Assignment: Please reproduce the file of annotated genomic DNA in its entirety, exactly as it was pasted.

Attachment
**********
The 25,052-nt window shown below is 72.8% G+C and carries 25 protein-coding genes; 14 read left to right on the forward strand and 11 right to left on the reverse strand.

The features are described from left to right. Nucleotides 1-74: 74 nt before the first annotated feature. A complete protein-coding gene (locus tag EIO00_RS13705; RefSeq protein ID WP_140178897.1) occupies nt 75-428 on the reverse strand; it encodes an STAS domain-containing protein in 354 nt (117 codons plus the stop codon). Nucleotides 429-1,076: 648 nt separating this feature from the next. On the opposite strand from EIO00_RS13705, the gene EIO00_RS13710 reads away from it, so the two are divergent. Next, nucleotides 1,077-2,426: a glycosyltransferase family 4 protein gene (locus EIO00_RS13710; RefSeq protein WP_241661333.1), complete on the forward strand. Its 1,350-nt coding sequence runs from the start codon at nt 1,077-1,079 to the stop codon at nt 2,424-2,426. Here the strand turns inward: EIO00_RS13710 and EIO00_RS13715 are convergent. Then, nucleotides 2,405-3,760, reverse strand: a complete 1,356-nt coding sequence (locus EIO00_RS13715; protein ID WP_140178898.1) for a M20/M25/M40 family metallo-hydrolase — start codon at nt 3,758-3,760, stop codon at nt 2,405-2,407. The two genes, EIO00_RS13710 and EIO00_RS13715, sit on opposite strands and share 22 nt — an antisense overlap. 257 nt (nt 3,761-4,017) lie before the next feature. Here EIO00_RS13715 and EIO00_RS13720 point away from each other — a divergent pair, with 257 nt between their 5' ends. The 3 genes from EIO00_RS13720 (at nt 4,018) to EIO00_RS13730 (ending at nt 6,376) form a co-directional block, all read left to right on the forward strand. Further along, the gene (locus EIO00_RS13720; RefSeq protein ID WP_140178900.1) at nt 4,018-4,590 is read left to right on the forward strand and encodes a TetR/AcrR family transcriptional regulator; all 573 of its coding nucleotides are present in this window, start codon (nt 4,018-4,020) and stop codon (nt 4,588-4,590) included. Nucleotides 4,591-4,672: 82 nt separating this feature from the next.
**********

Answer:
The 25,052-nt window shown below is 72.8% G+C and carries 25 protein-coding genes; 14 read left to right on the forward strand and 11 right to left on the reverse strand.

The features are described from left to right. Nucleotides 1-74: 74 nt before the first annotated feature. A complete protein-coding gene (locus tag EIO00_RS13705; RefSeq protein ID WP_140178897.1) occupies nt 75-428 on the reverse strand; it encodes an STAS domain-containing protein in 354 nt (117 codons plus the stop codon). Nucleotides 429-1,076: 648 nt separating this feature from the next. On the opposite strand from EIO00_RS13705, the gene EIO00_RS13710 reads away from it, so the two are divergent. Next, nucleotides 1,077-2,426: a glycosyltransferase family 4 protein gene (locus EIO00_RS13710; RefSeq protein WP_241661333.1), complete on the forward strand. Its 1,350-nt coding sequence runs from the start codon at nt 1,077-1,079 to the stop codon at nt 2,424-2,426. Here the strand turns inward: EIO00_RS13710 and EIO00_RS13715 are convergent. Then, nucleotides 2,405-3,760, reverse strand: a complete 1,356-nt coding sequence (locus EIO00_RS13715; protein ID WP_140178898.1) for a M20/M25/M40 family metallo-hydrolase — start codon at nt 3,758-3,760, stop codon at nt 2,405-2,407. The two genes, EIO00_RS13710 and EIO00_RS13715, sit on opposite strands and share 22 nt — an antisense overlap. 257 nt (nt 3,761-4,017) lie before the next feature. Here EIO00_RS13715 and EIO00_RS13720 point away from each other — a divergent pair, with 257 nt between their 5' ends. The 3 genes from EIO00_RS13720 (at nt 4,018) to EIO00_RS13730 (ending at nt 6,376) form a co-directional block, all read left to right on the forward strand. Further along, the gene (locus EIO00_RS13720; RefSeq protein ID WP_140178900.1) at nt 4,018-4,590 is read left to right on the forward strand and encodes a TetR/AcrR family transcriptional regulator; all 573 of its coding nucleotides are present in this window, start codon (nt 4,018-4,020) and stop codon (nt 4,588-4,590) included. Nucleotides 4,591-4,672: 82 nt separating this feature from the next.